The Columbia Political Review is a student run non-partisan publication. The views represented here belong to their author and are not representative of the publication's political views or sympathies.

2018 Editorial Board

Editor-in-Chief

BANI SAPRA

Publisher

ISABELLE HARRIS

Design editor

Theresa yang 

Marketing Director

Dimitrius Keeler

arts editor

PEYTON AYERS

web editors

IRIS FRANGOU

MATHEIU SABBAGH

CHRISTIAN GONZALEZ

Managing Editors

ANAMARIA LOPEZ

VIVIAN CASILLAS

AUDREY DEGUERRERA 

Copy Chief

DANIELA APODACA

Senior Editors

BENJAMIN SACHS

HANNAH WYATT

SHEENA QIAO

ALEX SIEGAL

JAKE TIBETTS

KINZA HAQ

CAROLINE KELLY

DIMITRI VALLEJO

HELEN SAYEGH

SANAM JALINOUS

Song rhee

Copy Editors

SONIA MAHAJAN

HENRY FELDMAN

GRACE PROTASIEWICZ

 

Editor's Note

This past year has been one of the most tumultuous ones that I can recall. Social movements have sprung up all across the world from the Middle East to India to South America to Europe to, without a doubt, here at home in the United States. Some of the most entrenched systems are being resisted and, in some cases, even shaken. The energy and enthusiasm of these movements are palpable – who hasn’t had a conversation or a heated debate with a friend, relative, or stranger about one of the movements? I’m guilty, though. For having been so close in proximity to one of the biggest movements in recent American times, I sadly haven’t yet made the trip to Zuccotti Park. It’s especially embarrassing considering my role in this magazine. Thankfully, I’ve been able to experience the Occupy Wall Street movement vicariously through Alex Klein, who has done a wonderful job in this issue of presenting a holistic view of what the term “occupy” truly entails while also giving a personal account of his experiences on the ground.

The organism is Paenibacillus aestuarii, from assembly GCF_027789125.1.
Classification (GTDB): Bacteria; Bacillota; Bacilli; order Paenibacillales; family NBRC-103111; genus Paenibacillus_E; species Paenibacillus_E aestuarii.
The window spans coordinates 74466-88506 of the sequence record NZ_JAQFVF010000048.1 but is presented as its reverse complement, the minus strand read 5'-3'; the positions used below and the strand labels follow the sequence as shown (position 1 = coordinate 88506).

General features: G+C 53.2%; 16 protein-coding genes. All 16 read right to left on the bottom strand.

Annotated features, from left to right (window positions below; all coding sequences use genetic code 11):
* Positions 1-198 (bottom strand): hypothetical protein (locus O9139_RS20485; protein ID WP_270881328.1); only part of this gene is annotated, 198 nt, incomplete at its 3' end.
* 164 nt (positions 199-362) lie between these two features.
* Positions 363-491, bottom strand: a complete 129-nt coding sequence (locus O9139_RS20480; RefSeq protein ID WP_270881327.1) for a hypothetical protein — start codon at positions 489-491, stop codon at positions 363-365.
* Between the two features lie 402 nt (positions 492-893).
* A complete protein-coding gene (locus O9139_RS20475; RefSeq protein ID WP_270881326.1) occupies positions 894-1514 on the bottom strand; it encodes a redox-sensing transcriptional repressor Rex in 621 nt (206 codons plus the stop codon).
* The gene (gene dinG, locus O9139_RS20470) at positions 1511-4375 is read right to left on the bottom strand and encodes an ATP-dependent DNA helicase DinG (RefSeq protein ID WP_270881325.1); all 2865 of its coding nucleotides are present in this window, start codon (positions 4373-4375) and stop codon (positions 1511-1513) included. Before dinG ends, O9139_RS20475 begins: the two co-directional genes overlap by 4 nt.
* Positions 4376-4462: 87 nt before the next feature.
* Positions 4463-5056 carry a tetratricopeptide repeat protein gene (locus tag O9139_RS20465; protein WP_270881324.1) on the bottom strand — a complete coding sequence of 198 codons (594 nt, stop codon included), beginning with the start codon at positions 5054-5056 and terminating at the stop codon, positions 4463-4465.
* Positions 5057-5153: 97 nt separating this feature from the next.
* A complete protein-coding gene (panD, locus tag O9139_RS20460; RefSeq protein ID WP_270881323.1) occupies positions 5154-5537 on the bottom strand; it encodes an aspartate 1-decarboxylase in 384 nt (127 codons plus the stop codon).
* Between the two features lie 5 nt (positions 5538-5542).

Matt Getz and our student groups in the Student Stump feature have given their take on movements happening in other parts of the world.  Getz focuses on the role of students in holding the Chilean Government accountable for its lack of attention to education, among other issues. This is especially relevant to students in the United States who are facing similar pressures as a result of rising tuition costs and increasing difficulty in procuring student loans. In Student Stump, Turath, LionPAC, and Students for Justice in Palestine discuss the aftermath of the Arab Spring in accordance with each of the groups’ mission statements.

As the weather gets chilly, take solace in the fact that there exists a much colder region in the world – a region that Mikå Mered writes about in our cover story. Mered discusses the rising importance of Antarctica in foreign policy spheres and the games countries are playing to obtain a stronghold over its abundant natural resources. Stay warm and enjoy the holidays!

Narayan Subramanian

Editor-in-Chief

Arab Springs To No Avail

The Chile Winter